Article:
For this week's tablescape, I am using the colors of gold and magenta. Instead of using objects in the center of the table this week, I decided to do a fresh floral arrangement. Godetia flowers are nearly a perfect match to my antique china.
I purchased five packages of Godetia from my local grocery store to make the centerpiece. The tag says they were grown in Colombia.
I am cutting greenery and pink Fairy roses from shrubs in my yard. I need two bricks of wet oasis. So for a total of $34, this is what I made.
I will show you how I put the centerpiece together further in this post.
I also made the gold shimmery tablecloth with nine yards of Monace satin from Hancock's Fabrics. Since it is metallic, there is a reflection in the photos. It is washable and just happened to be on sale for 30% off the day I was there, so I made it for about $61. It will fit the table with two of the 22" leaves in it so I can seat 10 people.
Below is the china I will be using today.
Napkins are 100% hemp from Williams-Sonoma in a magenta colorway. I know you are not supposed to place the flatware on the dinner napkin, but sometimes I break the rules when I don't have much space to work with.
Charger is JL Coquet's Hemisphere Matte Gold. It is heavy and very wide.
Dinner plate is German Royal York. Magenta with lots of gold.
The salad plate is probably English. It is only marked on the reverse with the retailer's store name with the words B. Nathan, San Francisco. I purchased these plates with the lidded tureen used for the floral arrangement at an estate sale in the Gold Coast of Alameda, CA around 1995. Those estate sales in the old Victorian homes were always amazing and I miss going to them. All the pieces are hand painted with different flowers on each plate. This one looks like a Rhododendron or Camellia.
Here is the Iris. There are also Roses, Pansies, etc. I got them all for $8. Yes, you read that correctly. I would have gladly paid $80 or more. They just wanted to clear everything out. I got to the sale late and found these in a cardboard box underneath a table so most people missed them. One good find keeps me going to more estate sales.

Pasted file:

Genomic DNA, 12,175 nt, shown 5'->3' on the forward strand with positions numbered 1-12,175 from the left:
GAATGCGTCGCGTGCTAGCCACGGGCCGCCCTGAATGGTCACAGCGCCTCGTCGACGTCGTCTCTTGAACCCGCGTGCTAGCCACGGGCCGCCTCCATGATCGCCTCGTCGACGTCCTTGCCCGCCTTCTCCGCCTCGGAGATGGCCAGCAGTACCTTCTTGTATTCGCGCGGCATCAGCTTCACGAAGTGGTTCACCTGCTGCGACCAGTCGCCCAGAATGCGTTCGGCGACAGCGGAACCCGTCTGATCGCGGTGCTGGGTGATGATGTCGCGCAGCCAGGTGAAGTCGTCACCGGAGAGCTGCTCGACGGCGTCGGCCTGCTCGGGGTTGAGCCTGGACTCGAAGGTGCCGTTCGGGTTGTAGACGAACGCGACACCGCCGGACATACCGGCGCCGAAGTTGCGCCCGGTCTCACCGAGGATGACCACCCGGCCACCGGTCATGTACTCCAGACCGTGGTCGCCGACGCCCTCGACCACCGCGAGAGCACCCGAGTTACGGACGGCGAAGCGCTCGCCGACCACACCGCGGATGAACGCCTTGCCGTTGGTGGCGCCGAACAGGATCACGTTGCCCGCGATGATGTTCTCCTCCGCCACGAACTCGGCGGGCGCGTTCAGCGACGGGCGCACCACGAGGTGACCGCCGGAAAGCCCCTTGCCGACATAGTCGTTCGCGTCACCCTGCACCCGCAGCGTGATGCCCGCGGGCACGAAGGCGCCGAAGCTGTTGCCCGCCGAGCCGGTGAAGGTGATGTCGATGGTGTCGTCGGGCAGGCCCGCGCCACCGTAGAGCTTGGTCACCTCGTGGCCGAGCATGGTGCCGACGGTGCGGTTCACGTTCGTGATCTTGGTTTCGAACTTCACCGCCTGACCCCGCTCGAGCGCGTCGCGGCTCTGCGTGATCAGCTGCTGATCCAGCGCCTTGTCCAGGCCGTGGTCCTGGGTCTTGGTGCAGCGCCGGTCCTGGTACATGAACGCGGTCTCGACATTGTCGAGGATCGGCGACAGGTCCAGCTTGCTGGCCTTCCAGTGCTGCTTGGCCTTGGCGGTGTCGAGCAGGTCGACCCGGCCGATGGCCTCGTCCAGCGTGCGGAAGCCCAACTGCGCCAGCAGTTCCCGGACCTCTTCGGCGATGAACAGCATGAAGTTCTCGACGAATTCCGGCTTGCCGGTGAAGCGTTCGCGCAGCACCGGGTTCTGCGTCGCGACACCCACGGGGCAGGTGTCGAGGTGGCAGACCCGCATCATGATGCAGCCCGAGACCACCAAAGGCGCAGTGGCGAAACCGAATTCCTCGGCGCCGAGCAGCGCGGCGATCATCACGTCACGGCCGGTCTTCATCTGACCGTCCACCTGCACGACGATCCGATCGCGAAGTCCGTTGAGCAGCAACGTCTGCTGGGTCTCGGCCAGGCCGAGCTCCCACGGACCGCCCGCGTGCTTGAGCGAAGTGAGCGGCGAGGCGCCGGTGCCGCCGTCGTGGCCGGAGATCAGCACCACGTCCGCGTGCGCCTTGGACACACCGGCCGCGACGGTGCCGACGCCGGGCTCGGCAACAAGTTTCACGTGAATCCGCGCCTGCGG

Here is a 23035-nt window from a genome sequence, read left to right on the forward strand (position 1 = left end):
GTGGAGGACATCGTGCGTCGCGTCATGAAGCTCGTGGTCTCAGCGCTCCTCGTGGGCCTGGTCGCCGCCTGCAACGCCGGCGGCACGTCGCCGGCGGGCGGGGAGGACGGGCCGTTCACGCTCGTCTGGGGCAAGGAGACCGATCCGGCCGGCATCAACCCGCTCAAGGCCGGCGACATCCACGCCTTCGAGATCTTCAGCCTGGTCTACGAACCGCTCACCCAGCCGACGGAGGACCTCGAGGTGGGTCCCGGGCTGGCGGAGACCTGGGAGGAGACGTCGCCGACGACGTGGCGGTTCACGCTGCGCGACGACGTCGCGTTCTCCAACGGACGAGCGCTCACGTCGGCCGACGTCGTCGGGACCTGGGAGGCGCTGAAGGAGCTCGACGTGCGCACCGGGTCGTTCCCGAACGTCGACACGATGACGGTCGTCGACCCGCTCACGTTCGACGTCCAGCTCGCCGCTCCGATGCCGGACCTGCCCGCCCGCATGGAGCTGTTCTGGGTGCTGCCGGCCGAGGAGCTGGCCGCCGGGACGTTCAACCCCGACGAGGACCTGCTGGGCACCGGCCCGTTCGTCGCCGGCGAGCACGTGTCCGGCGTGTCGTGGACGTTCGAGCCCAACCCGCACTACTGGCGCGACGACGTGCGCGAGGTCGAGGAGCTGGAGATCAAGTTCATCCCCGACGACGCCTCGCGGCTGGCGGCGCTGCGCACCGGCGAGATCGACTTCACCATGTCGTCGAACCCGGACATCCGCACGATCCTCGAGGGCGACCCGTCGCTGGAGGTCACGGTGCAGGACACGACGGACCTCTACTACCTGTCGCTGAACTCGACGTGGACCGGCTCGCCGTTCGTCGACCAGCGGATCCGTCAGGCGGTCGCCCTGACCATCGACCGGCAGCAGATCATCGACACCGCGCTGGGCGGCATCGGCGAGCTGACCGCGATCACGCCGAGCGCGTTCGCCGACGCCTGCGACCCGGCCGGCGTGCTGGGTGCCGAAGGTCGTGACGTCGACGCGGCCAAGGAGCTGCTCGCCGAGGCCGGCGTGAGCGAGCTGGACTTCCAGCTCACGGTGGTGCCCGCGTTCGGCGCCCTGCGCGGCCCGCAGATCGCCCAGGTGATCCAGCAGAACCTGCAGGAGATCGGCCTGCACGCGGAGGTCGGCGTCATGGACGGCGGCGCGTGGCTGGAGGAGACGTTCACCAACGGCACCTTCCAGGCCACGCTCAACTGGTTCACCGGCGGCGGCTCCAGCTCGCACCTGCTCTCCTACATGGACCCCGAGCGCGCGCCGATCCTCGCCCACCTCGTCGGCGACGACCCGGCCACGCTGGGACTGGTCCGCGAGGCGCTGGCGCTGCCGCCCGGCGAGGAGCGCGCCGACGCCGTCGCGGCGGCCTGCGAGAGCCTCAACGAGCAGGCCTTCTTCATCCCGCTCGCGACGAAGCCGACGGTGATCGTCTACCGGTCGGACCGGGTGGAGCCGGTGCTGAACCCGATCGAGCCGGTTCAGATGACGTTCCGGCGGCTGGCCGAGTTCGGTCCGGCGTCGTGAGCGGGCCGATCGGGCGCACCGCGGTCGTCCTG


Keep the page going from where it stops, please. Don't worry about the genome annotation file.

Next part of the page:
Dessert plates are antique Spode Copeland hand painted and signed by R. Wood.
I'm using two pieces of stemware. On the left is Varga's Imperial in raspberry and on the right is a ruby flash stem from Pottery Barn in bubble glass. I guess you would call this hi-low decorating at $325/$11. I don't care much about the cost of the item but care more about quality, how it looks and the colors. The same for the plates. They can come from Tiffany's or Goodwill as nobody will know but you.
For flatware, I am using William Durgin's Chrysanthemum pattern from 1893. It is as detailed on the reverse side as it is on the front and maybe more.
This is the overall table with the salad plates.
A wide view of the dinner plates.
And the dessert plates.
Dessert is a vanilla cheesecake with strawberries.
The cake plate is a Spode/Copeland service plate from a larger set that, unfortunately, has only a few pieces remaining.
Lastly, I said I would talk about putting the centerpiece together.
Starting with the five packages of Godetia, I cut greens from the yard.
After soaking the oasis, I cut it with a butcher knife to fit the container.
I just walk around the yard and find different kinds of greenery that please me.
I have seven of these Fairy rose bushes in the yard, so I clipped some stems that are close to the pink on the inside of the Godetia blooms.
This is the container I am going to use. It is the bottom of the lidded tureen that matches the salad plates. The metal frame I purchased this spring at Texas Marburger Farm antique show. The brass, crystal and marble candlesticks were inherited by my husband from his mother.
Notice I placed the oasis so it sticks up above the rim of the dish. That way I can grip the oasis on an angle and have my stems drape over the container sides.
On my kitchen counter, I put the greens in first. Then place the flowers in with numerous triangles until I am satisfied with the spacing.
As the Godetia ages, it will unfurl so the blooms will be closer together in the arrangement.
I hope you are having an enjoyable week.
I am participating in Tablescape Thursday this week on the blog Between Naps on the Porch.
To see all the entries, after 9:00PM Eastern on Wednesday, go here:
All the best to you,